Buzzwords, such as “native advertising,” “brand publishing,” “custom content,” “sponsored content” and “corporate journalism” are fresh industry lingo for what advertisers have been trying to do since the dawn of advertising – appeal to potential customers with content.
Though the ultimate goal of content marketing has stayed the same, the agencies and mediums of delivery are vastly different. Companies are turning to web content experts to produce ads that reinforce their brands while matching the editorial voice that the site’s dedicated readers have come to expect.
Upworthy — a website for viral content started in March 2012 — creates content marketing for clients. They recently created “Watch the Spread of Walmart Across the Country in One Horrifying GIF” and ran it on their site for the AFL-CIO.
“Our goal in this process was not to advertise for the AFL-CIO or to promote companies,” said AFL-CIO digital strategies director Nicole Aro. “It was to instigate conversations that are happening around what people feel in their everyday lives.”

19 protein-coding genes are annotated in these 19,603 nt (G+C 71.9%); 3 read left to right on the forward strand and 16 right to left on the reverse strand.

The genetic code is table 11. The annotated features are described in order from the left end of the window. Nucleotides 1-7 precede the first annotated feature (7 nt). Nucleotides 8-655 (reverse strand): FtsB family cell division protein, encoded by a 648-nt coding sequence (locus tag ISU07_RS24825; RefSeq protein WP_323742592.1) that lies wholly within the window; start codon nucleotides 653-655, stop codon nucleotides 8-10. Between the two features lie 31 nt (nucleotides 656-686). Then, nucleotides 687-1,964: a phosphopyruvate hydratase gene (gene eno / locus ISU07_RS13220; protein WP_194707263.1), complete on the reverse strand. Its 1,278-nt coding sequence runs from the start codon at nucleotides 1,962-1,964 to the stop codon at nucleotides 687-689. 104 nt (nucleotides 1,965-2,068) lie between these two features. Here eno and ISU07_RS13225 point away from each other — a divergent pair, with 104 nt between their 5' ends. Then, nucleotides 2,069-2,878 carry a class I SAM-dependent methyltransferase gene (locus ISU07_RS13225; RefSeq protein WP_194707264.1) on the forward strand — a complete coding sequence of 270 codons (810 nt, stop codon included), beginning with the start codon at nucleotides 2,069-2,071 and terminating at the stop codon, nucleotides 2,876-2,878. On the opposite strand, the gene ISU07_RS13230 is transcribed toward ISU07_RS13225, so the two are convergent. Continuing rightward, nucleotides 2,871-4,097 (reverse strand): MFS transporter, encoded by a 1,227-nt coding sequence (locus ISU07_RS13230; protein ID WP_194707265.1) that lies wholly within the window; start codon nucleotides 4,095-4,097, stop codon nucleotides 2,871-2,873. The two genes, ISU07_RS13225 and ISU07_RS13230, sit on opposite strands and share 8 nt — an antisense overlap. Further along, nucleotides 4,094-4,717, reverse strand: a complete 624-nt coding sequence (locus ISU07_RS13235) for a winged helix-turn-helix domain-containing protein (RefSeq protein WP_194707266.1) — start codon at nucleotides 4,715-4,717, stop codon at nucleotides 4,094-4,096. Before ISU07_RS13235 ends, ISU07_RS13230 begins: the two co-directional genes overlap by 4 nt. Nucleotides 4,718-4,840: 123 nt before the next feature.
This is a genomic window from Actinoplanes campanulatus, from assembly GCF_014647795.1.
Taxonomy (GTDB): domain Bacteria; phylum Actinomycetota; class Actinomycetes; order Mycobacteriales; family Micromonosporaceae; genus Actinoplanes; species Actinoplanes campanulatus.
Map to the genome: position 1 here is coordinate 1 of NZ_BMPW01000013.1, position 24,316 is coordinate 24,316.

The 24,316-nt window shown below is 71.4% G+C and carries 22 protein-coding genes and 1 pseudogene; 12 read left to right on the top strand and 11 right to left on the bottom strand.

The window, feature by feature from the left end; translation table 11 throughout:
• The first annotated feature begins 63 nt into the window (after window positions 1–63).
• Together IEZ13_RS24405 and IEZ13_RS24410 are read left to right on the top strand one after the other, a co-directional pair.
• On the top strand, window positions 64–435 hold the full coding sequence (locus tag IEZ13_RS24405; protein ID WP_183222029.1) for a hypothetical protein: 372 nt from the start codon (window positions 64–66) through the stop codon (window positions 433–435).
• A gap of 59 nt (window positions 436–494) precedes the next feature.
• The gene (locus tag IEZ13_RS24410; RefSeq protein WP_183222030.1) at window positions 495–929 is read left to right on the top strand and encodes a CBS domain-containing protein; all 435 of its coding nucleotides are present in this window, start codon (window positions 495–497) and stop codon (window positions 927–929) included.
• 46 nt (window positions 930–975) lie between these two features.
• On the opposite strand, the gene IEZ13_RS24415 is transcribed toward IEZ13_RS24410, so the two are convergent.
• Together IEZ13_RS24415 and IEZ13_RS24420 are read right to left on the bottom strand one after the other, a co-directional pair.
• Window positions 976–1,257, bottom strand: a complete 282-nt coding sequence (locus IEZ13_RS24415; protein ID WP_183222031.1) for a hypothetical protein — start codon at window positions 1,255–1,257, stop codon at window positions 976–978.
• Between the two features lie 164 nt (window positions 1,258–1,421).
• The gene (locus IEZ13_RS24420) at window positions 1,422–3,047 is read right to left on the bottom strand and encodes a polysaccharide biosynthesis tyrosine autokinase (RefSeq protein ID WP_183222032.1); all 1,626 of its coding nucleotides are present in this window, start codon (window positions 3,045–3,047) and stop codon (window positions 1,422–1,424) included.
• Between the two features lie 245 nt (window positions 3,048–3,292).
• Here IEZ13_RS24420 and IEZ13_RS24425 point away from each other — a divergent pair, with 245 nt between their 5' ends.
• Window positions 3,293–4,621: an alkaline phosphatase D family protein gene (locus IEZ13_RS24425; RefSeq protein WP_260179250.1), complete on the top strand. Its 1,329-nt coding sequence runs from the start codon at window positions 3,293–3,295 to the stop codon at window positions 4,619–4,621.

Atypical creative shops are popping up everywhere. The Onion, yes that Onion, did a mock campaign for Microsoft’s Internet Explorer in 2012, and has been doing ad work ever since under the nameplate Onion Labs. Their client list speaks to their success thus far.
Even Buzzfeed, home of endless listicles and time-wasting quizzes, is producing what they call “featured partner” content, such as this list for music-streaming service Spotify.
Has your brand considered using a sponsored-content service?